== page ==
Gay marriage case couples bask in glory on Supreme Court steps
By Joseph Ax
WASHINGTON (Reuters) - The two same-sex couples who challenged California's ban on gay marriage stood on the steps of the U.S. Supreme Court on Wednesday morning, their hands raised in triumph.
Although the court stopped short of declaring same-sex marriage to be a national right, there was little question that the hundreds of supporters gathered in front of the white marble courthouse viewed the plaintiffs as victors.
"Thank you! Thank you!" chanted the crowd during a hot and muggy day in the U.S. capital.
The Supreme Court, in a 5-4 ruling, let stand a lower-court ruling striking down California's voter-approved ban on gay marriage. The court also threw out the core of a U.S. law giving federal benefits only to heterosexual married couples.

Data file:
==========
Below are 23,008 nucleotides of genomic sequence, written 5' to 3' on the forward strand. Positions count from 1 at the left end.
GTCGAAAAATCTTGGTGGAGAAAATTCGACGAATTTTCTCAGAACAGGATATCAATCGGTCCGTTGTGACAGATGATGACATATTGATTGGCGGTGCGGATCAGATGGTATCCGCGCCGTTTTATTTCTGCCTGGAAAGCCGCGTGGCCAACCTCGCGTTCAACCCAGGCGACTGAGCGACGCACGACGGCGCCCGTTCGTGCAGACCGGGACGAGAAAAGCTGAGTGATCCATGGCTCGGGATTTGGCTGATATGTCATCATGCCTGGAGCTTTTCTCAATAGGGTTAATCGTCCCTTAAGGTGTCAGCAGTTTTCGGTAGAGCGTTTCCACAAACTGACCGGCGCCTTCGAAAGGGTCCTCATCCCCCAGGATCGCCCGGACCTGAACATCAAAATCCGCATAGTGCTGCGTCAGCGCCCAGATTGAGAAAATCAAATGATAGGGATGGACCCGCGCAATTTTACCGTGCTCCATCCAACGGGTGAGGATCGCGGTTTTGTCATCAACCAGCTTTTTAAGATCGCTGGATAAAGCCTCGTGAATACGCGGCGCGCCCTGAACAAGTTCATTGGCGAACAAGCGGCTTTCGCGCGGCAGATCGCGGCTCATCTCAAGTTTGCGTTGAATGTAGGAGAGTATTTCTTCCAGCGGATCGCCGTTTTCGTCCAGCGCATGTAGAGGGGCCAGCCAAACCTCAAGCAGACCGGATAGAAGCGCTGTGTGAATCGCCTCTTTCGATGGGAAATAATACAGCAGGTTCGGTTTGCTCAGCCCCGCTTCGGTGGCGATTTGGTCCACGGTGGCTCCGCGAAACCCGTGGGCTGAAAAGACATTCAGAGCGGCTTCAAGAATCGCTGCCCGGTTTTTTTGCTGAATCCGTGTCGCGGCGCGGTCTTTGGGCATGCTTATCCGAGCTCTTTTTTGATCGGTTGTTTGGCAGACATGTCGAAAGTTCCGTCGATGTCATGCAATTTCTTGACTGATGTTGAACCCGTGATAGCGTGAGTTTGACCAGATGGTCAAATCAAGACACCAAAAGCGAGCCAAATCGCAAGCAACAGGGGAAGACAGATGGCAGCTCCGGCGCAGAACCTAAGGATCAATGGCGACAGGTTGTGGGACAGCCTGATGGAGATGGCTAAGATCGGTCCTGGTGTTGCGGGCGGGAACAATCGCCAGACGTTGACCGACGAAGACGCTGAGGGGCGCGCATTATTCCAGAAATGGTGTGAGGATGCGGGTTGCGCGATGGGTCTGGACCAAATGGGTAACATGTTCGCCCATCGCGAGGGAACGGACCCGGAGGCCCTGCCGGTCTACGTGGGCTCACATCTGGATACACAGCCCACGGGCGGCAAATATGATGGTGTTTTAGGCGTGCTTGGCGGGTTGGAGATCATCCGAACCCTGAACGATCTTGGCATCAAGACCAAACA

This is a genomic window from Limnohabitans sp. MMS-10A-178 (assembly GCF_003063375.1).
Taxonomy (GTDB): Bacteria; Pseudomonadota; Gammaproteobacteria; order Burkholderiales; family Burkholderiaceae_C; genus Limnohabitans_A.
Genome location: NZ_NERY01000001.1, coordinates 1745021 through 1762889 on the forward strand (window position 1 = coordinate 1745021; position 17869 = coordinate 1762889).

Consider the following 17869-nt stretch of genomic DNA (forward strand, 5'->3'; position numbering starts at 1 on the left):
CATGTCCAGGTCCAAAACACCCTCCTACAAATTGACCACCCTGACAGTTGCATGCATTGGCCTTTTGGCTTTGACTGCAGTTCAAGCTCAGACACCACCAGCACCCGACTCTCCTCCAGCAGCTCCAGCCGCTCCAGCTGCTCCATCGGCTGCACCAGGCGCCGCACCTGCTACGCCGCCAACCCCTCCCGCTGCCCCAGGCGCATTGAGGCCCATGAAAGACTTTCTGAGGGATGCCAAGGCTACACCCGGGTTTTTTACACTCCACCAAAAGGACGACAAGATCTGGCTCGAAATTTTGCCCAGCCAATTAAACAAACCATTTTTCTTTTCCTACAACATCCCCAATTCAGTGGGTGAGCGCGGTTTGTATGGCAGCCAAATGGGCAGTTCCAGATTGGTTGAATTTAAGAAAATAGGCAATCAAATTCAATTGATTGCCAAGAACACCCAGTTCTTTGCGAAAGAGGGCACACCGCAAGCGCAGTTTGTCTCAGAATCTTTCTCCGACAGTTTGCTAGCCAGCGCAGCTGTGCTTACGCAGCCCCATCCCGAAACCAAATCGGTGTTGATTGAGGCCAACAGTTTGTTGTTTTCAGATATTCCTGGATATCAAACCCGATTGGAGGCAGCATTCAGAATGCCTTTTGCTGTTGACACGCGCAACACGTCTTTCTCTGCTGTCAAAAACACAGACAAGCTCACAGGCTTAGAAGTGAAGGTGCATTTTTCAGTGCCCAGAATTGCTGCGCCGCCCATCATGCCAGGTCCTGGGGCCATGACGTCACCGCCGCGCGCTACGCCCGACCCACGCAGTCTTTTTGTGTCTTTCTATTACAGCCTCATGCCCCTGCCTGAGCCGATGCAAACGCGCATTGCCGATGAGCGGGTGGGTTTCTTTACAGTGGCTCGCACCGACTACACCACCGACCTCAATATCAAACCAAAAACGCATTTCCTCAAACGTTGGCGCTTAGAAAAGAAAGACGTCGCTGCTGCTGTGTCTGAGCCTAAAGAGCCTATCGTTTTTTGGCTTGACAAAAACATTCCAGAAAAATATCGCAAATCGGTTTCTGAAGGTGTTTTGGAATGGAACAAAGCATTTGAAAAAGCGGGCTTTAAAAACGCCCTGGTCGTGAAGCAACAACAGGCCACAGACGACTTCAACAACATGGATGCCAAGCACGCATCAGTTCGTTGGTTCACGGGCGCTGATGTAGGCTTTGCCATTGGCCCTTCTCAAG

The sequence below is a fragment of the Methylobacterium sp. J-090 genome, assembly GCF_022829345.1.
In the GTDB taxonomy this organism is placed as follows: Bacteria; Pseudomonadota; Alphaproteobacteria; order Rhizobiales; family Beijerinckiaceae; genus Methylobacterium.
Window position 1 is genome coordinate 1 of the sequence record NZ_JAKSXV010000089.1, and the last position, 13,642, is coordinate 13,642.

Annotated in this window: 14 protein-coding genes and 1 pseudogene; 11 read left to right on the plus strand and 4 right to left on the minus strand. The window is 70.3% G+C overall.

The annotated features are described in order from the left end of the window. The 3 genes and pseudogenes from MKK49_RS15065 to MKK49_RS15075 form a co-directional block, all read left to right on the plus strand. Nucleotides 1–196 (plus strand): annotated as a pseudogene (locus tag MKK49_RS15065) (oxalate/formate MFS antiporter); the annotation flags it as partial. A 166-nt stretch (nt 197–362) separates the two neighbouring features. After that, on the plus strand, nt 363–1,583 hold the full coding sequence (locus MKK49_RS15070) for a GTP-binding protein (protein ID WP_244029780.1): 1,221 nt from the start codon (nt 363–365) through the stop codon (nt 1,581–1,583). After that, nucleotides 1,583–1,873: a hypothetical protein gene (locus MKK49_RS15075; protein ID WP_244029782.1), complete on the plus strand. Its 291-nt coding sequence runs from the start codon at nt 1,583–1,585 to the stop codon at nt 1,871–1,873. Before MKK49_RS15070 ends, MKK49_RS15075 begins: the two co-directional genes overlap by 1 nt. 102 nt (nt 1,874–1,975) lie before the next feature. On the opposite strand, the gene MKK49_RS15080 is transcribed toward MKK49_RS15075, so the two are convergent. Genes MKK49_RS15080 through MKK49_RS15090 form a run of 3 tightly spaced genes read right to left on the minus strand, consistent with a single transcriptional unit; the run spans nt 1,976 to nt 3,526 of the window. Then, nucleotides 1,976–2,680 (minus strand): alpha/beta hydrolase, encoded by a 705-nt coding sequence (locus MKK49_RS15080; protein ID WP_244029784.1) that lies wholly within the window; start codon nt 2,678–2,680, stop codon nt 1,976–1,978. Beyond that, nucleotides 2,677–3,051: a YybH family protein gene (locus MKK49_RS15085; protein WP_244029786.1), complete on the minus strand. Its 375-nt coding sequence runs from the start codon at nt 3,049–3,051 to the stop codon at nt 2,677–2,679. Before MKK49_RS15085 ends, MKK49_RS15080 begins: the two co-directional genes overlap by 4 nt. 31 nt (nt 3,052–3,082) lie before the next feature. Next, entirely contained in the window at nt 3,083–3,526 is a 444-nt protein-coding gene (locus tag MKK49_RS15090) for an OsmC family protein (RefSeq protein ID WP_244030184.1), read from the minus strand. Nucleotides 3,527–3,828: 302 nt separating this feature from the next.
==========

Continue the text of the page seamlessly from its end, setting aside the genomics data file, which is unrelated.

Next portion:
Outside the courthouse, the raucous crowd of gay marriage supporters brandished signs, sang songs and waved rainbow flags. They called the rulings historic, even as they acknowledged that their goal of legalizing gay marriage nationally had yet to be achieved.
"There may be potholes on the road to equality, but it's a one-way street," said John Becker, 28, who traveled to Canada in 2006 from his home in Wisconsin so he could marry his husband. "To go from having to leave the country to get married, in seven years, to the steps of the Supreme Court to have the court recognize what's in our hearts - it can't be overstated."
Former U.S. Representative Barney Frank, the first openly gay member of Congress, said he had been pessimistic for years about the prospects for same-sex marriage nationwide. But the rapid progress made by gay marriage supporters in recent years has left him far more hopeful.
"We're a big step closer to being a country that lives up to its founding ideals," Frank said, as people posed for pictures with him. Continued...